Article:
The percentage of digital users in France lies under the EU and US average for all sectors. The acceptance level of individual technologies such as 3D printing and robotics lies above the EU and US average. The reasons French construction professionals give for the slow assimilation of digitalisation is ‘the lack of available personnel’ and ‘labour market regulations’. 

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The adoption of BIM is not mandatory in France. There are no legal requirements or regulations for implementing BIM. It is, however, strongly encouraged by the government, especially for large government projects. In 2017, for example, a BIM road map for standardisation was issued, aimed at securing a leading position in Europe with regard to the digitalisation of processes in the construction industry. With this document, the government recognises the need for standardisation, which is an important condition when it comes to collaboration in BIM processes. In addition, at the end of 2018, the BIM 2022 Plan was launched to motivate construction companies to introduce BIM into their day-to-day operations.

The exchange of information and collaboration between the numerous construction partners is often hampered by an extremely fragmented process. This lack of synergy impedes the industrialisation of the construction process, slowing down the increase in productivity. In France, a study by the INSEE (the Institut national de la statistique et des études économiques) indicated that the added value per productive working hour of workers in the construction industry since 1995 has not risen as strongly as in the manufacturing industry. This situation is due in part to the limited digital capabilities of the construction companies.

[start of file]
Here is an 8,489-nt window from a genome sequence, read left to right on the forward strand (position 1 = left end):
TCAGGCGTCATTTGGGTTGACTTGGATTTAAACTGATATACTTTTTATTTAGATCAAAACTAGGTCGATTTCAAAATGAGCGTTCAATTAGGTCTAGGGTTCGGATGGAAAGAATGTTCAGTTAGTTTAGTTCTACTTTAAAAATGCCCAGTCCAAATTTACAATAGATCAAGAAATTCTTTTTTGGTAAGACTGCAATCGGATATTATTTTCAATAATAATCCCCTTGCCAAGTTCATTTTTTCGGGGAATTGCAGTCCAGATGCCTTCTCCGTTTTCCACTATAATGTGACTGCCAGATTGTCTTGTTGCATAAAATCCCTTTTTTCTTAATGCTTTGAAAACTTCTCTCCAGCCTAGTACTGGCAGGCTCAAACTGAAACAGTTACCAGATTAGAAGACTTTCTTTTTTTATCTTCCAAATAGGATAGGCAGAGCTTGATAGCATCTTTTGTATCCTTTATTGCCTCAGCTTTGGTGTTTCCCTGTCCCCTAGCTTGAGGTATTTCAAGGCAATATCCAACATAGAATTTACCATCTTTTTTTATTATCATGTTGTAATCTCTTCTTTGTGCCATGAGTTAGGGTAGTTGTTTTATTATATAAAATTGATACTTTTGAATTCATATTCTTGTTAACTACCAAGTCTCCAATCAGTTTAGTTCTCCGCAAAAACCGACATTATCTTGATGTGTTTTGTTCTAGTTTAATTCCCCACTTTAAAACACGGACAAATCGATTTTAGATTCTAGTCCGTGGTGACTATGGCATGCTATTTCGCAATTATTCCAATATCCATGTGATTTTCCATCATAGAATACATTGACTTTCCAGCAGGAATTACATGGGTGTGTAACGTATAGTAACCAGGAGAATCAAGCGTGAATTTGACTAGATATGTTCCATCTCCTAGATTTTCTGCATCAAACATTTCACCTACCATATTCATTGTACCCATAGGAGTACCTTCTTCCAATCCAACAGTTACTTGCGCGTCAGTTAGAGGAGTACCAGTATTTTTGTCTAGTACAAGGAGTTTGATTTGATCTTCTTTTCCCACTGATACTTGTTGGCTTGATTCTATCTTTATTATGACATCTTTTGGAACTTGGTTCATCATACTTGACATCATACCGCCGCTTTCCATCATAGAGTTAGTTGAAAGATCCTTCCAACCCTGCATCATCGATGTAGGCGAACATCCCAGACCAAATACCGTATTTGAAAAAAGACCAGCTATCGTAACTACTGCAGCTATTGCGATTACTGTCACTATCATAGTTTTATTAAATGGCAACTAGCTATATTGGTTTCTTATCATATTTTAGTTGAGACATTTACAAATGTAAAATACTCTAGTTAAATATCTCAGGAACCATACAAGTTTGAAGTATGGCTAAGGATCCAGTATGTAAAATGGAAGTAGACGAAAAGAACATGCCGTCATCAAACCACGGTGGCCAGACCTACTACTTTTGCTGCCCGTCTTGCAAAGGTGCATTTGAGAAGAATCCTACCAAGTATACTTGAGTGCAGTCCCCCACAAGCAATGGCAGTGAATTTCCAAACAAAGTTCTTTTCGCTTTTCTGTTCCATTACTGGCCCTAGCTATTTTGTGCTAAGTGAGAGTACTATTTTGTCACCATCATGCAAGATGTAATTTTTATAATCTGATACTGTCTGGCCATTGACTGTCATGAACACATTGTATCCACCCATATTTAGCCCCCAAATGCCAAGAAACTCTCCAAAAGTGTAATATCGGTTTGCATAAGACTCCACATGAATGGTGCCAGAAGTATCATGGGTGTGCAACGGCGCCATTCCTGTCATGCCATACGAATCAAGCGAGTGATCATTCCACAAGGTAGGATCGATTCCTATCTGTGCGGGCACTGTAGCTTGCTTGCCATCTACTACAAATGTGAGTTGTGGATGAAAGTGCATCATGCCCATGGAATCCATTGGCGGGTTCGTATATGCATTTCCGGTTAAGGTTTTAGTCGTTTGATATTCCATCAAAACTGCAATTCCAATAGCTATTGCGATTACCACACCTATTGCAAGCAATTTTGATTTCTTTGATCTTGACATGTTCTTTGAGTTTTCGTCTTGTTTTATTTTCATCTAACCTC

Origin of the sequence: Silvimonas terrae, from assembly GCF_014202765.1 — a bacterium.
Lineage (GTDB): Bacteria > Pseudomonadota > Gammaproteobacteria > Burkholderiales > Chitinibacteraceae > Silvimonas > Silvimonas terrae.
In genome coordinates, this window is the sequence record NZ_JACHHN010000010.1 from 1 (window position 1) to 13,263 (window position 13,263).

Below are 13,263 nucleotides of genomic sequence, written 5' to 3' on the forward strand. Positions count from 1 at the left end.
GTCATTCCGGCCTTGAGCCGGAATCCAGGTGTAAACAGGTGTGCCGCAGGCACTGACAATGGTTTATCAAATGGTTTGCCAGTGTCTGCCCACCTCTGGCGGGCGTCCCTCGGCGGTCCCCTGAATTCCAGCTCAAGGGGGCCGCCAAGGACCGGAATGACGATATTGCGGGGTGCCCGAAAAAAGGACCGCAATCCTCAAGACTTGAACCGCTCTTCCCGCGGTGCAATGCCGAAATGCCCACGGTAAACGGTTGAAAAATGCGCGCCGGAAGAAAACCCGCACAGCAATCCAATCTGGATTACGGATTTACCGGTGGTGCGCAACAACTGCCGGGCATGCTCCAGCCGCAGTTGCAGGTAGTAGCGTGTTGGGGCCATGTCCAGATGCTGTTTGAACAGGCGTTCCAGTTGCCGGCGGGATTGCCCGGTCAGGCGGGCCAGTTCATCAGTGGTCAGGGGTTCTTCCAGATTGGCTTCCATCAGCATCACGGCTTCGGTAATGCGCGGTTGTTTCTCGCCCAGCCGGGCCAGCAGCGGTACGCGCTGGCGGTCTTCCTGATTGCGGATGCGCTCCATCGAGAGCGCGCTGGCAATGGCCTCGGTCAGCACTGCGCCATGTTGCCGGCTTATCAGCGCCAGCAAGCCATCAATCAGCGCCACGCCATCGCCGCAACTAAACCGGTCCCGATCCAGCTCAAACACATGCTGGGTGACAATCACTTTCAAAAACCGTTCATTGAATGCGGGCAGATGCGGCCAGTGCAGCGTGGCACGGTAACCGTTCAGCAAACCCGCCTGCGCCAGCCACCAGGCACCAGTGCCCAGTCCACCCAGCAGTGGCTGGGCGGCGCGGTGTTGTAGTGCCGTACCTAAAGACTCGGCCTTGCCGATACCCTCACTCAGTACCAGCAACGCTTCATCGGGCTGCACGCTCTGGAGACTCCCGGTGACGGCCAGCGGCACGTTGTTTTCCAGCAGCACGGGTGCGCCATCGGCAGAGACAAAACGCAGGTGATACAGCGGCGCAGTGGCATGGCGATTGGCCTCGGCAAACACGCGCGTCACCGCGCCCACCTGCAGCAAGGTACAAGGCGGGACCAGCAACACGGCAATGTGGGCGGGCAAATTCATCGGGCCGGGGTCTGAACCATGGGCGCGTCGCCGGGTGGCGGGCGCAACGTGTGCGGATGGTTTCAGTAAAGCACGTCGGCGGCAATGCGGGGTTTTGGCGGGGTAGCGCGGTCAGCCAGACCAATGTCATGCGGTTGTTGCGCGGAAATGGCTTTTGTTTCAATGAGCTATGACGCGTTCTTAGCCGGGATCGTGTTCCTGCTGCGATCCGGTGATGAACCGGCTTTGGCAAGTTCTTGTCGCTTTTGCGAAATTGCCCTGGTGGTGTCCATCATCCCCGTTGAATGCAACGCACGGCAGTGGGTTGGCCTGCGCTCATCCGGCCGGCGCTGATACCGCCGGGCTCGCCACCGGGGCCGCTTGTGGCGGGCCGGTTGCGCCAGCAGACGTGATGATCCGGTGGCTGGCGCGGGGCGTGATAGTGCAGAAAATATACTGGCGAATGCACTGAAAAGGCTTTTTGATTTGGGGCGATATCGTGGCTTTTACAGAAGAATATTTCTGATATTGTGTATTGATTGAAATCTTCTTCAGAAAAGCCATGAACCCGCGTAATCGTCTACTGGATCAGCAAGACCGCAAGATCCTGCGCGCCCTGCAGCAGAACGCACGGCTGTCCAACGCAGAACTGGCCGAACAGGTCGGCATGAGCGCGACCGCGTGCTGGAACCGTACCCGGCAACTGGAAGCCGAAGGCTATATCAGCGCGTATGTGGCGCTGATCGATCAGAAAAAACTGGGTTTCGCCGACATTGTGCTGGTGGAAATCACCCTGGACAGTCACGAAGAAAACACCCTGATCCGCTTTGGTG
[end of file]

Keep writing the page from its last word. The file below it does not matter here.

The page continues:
The rest of Europe

There is an increasing trend towards digitalisation across Europe, especially in the Netherlands and Denmark. Belgium recognises the importance of digitalisation, although according to the European Investment Bank (EIB) it is still lagging behind other European countries. The EIB has prepared a report to determine which EU countries are well prepared to emerge from the coronavirus pandemic. The bank argues that the pandemic could be the turning point that ultimately accelerates digitalisation. The report uses the digitalisation index to indicate the degree to which companies are digital and how they evaluate digital infrastructure and investments. The acceptance of digital technologies in Europe is slow in comparison with the United States. The US is ahead of all European countries that use digital technologies, especially with respect to the construction industry. The digital adoption rate of companies in the US is approximately 60%, while in the EU this is about 40%.

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According to the EIB, the best performing EU countries in selected fields of digitalisation are:

  • The Netherlands – digital intensity and digital infrastructure;
  • The Czech Republic – investments in software and data and in improvements of the organisation and business processes;
  • Finland – formal strategic business monitoring system.

The United Kingdom, Italy, Poland and Ireland are trailing behind.